By Ed Aurelio C. Reyes

Kamalaysayan Writers and Speakers

(August 1995)

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URING THE two-day conference on "Communicating History" held in Manila last year, I was glad to see a close and esteemed friend, Kidlat Tahimik, a.k.a. "Eric de Guia" (note where I placed the quote marks). It was a happy reunion for friends who had not seen each other for about a year but who share much in terms of drive and ideas about promoting our people's sense of history.

Kidlat was with us at the Folk Arts Theater on the exact centennial of the Katipunan founding (July 7, 1992) when we held for the very first time a solemn ceremony called "Pagtitipon ng mga Anak ng Bayan." Having been held in various parts of the country and even overseas for the last three years, that ceremony and its very short "Pasilip" version have brought together no less than 3,500 people to get to know the shining lessons of the Kartilya ng Katipunan and to swear to live by and propagate those lessons.

Kidlat, who has led in the formulation of a child-friendly version of the Kartilya, was not at all surprised that as speaker and panelist in such a conference that sought the promotion of positive values my topic would highlight the Kartilya.

And I was not at all surprised that my filmmaker friend would speak more by the audio-visual language of his creation than by circumlocutions of the tongue. What struck me was his topic: a contraposition between John Hay and Macli-ing Dulag. The contraposition, I felt, was a masterstroke.

When the Reyes family (of which I am the sixth living child) was staying in Baguio back in the mid-60s, we lived right across one of the gates to Camp John Hay. In fact we got to move to Baguio because my eldest brother was an Elvis Presley-type singer at "Halfway House" at the heart of that camp's golf course. As the years passed, I got to realize the implication of continued foreign military presence in our country and got to know that John Hay Airbase covered about a third of the city's territory. It was only very much later that I got to know who John Hay was, the Secretary of State who was responsible for the hypocritically-titled but unabashedly colonial U.S. policy called "Benevolent Assimilation."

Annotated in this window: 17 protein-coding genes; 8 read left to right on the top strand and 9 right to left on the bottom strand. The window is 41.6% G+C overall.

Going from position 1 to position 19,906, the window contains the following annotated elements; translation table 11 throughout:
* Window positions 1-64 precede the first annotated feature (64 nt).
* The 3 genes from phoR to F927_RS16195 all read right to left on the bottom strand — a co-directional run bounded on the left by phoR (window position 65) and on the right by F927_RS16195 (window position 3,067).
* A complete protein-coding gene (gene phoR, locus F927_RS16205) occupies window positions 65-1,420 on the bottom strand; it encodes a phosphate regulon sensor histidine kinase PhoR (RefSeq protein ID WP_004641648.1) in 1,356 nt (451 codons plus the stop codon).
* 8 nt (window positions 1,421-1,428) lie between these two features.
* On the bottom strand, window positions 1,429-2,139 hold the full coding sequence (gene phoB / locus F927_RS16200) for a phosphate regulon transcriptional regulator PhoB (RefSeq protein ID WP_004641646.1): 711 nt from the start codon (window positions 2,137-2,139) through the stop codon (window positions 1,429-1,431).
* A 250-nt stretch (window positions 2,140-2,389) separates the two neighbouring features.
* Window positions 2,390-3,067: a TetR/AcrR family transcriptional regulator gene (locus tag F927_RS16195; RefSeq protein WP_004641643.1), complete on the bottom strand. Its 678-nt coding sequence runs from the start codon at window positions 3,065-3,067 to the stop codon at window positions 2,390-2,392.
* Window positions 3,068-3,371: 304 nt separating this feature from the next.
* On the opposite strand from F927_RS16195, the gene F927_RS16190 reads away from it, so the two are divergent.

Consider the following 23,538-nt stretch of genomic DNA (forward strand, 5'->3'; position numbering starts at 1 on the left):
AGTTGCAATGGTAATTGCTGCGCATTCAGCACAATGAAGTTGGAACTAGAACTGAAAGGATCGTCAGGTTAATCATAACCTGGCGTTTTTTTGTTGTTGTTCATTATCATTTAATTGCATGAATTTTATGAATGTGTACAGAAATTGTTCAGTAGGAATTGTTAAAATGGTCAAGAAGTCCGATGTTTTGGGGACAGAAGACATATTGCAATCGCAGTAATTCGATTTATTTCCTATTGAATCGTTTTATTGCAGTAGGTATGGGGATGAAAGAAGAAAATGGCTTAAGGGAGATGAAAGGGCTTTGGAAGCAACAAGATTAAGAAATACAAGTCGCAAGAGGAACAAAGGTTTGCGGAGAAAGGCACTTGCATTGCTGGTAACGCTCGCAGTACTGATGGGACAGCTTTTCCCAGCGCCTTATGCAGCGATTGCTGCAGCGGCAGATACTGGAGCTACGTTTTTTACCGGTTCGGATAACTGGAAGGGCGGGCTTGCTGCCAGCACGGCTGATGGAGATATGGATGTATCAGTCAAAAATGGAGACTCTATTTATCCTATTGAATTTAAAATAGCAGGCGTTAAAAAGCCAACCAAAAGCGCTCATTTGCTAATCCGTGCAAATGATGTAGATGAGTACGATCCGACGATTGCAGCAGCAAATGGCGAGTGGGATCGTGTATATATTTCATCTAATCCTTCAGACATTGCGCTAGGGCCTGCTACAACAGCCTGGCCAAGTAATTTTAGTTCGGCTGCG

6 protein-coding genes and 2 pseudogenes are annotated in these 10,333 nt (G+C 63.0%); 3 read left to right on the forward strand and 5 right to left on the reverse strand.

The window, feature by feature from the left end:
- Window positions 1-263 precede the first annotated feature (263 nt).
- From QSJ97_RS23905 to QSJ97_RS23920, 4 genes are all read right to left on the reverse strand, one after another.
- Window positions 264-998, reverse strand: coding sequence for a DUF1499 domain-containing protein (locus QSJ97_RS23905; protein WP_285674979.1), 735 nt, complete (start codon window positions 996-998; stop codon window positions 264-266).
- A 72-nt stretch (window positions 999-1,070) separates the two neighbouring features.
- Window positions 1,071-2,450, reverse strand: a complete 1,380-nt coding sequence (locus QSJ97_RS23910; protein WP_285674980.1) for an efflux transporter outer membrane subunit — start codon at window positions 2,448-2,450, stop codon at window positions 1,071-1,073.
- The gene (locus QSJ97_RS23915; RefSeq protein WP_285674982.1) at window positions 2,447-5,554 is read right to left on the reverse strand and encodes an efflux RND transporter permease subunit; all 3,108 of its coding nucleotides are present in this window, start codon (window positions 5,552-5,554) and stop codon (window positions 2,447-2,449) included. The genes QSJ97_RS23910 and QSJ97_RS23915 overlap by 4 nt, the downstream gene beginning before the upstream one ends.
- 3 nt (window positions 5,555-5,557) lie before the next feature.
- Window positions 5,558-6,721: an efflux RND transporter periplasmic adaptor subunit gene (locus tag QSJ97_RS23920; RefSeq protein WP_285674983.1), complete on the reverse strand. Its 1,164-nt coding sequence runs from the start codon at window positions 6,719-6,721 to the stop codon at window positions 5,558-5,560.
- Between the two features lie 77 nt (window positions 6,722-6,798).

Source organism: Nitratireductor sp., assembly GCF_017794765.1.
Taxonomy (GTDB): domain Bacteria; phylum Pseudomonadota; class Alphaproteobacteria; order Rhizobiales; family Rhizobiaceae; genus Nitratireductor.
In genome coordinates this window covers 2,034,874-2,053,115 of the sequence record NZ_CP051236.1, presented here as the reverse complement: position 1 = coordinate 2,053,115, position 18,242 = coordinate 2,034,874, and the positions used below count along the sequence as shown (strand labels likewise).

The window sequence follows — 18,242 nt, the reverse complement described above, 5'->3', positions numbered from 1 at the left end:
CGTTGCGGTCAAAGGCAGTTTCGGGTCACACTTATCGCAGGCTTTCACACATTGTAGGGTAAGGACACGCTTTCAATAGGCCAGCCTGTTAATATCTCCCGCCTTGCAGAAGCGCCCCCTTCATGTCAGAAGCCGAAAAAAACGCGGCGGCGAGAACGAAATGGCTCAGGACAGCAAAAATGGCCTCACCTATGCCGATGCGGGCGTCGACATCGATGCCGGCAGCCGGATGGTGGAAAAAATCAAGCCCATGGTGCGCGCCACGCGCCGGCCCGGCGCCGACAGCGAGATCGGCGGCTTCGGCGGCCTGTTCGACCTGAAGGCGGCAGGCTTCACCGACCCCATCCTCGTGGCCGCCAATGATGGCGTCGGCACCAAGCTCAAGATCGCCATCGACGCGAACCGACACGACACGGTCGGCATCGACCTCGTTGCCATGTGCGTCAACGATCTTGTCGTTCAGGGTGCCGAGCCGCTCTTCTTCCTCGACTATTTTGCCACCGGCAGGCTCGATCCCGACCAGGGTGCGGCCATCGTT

I was struck by the contraposition with Macli-ing Dulag. Here was a man who had enough strength of culture and character to dare defy a dictatorship to fight off a mammoth dam project that would have somehow given more electricity and glitter to Baguio and other cities but would have flooded out fast the Cordillera indigenous peoples' culture and their physical bodies.

Readers of this Sense of History syndicated column in other places other than Baguio are not expected to be very familiar with Apo Macli-ing and his heroic leadership; but I expect most of my Baguio Midland Courier readers to know him well, even admire him even if grudgingly. But of course, I would not be surprised if more Filipinos would appreciate more the logic of the policy authored by John Hay, and the amenities displayed in the former military base in Baguio that continues to bear his name, the logic of glittering amenities that can easily seduce us into applauding the proposed transformation of that place into a polished enclave of commercialism and environmental destruction. But, the memory of Macli-ing Dulag and his strength of resistance to temptations of money is apparently still apparently very much alive today. At least in Baguio.

And I thank my "silent lightning" friend for sparking all these thoughts, and more, in my mind.

(Kamalaysayan Media Service)



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